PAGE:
In the dying days of 1979, Ridley Scott’s Alien introduced a brand new mythos to the world of cinema. The alien creature soon became an icon of the relatively new (for 1979) sci-fi horror genre, spawning movie sequels, countless imitations, games, books, and a whole bunch of movie memorabilia.
Alien’s premise is simple enough. A Weyland-Yutani- (the ‘Company’) owned commercial freighter called Nostromo (a nod to Joseph Conrad’s novel Heart of Darkness) is on its way back to Earth after a deep-space mining expedition (to the fictional, resources-rich planet of Thedus, for those who love their facts). Somewhere along the way, the ship’s central computer, Mother, intercepts a transmission, and in accordance with Yutani’s standard operating directives to investigate any transmission with a possible intelligent origin, wakes the crew up from hypersleep.
After setting down on the planetoid where the transmission came from, the crew discovers what appears to be a derelict spaceship with a cargo of thousands of egg-like objects. A crew member, Kane (John Hurt) touches one of these eggs and something leaps out from within, attaching itself to his face.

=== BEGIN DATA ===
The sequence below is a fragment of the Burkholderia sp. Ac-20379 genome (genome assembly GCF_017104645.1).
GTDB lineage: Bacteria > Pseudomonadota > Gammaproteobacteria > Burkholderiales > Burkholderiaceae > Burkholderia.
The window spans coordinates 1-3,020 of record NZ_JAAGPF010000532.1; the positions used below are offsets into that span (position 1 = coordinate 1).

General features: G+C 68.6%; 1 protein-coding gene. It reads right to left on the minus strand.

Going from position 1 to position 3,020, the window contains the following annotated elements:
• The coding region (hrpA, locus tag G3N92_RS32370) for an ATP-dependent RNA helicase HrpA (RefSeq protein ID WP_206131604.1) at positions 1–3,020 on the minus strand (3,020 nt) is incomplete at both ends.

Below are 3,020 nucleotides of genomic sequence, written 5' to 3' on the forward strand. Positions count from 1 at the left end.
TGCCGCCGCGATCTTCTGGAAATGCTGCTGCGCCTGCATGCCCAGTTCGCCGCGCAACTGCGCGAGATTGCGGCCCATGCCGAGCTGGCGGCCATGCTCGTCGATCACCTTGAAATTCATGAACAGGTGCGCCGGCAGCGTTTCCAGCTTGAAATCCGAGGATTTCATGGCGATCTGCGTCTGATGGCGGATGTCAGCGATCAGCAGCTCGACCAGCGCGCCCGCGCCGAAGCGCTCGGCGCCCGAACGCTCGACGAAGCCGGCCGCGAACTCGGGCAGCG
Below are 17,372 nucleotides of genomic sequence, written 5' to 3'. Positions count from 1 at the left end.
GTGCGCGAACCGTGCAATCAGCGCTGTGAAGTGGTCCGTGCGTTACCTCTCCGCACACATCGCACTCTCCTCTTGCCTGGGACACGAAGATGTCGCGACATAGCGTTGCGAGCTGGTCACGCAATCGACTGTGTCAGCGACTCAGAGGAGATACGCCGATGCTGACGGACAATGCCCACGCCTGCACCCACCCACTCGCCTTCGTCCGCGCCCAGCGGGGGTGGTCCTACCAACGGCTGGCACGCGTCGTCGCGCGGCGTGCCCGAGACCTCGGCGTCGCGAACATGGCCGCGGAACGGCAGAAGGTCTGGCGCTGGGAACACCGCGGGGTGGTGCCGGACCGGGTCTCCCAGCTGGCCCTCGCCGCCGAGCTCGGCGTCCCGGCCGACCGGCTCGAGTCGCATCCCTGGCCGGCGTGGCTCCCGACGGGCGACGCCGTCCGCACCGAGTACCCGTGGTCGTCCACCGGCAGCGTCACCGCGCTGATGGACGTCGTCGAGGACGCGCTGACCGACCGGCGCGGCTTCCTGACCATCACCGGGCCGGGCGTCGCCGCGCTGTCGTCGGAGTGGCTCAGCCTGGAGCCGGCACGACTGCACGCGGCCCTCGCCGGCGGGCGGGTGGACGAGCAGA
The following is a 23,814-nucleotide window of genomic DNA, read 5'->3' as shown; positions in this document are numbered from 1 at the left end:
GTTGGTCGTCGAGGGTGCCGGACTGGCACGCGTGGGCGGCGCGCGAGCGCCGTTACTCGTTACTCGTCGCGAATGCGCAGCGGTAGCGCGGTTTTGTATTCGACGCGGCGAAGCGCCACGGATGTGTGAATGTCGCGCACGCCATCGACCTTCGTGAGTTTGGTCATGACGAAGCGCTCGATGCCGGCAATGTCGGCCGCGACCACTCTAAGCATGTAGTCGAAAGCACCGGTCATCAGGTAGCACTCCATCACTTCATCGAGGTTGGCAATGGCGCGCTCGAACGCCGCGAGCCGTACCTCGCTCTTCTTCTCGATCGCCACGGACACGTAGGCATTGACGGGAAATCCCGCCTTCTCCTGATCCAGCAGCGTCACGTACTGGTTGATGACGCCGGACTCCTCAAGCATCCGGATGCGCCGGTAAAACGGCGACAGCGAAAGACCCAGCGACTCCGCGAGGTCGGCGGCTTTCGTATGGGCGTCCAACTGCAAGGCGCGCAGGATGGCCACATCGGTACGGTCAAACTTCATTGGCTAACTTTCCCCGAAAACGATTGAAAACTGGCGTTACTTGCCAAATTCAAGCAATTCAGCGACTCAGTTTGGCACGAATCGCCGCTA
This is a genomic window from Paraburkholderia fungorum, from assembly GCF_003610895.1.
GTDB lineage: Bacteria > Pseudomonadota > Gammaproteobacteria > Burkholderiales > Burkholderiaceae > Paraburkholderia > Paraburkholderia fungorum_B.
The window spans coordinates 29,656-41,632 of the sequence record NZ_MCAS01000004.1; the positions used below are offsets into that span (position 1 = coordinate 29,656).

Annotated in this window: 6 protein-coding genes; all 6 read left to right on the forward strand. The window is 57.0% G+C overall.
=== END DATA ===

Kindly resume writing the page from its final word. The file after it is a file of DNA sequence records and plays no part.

What follows is movie history. The alien life-cycle, the derelict spaceship, the Engineers, all entered the popular psyche and culture.
Alien is certainly notable for many things, and besides creating the whole mythology surrounding the alien creature, it also introduced the character of Lieutenant First Class Ellen Ripley, portrayed by Sigourney Weaver.
Weaver was barely 30 years of age when she accepted the part that would turn a largely unknown and struggling actress into a household name. Alien was, in fact, Weaver’s first major role, as she had only had a minor part in Woody Allen’s Annie Hall two years prior.
The character of Ripley as we know it today almost never existed, however, as Ripley was indeed a male character in early drafts of the screenplay. It only switched genders after a personal request by Scott.
Alien surprised pretty much everyone by having the seemingly lead male role, Dallas (Tom Skerritt), killed off early in the movie. This is a masterstroke, as it throws both the Nostromo’s crew and the audience into disarray. From that point on, anything is possible, and as the Alien picks off crew members one by one, Ripley emerges as the last survivor.
Ripley’s Journey: Alone in space, from surrogate motherhood to hardened warrior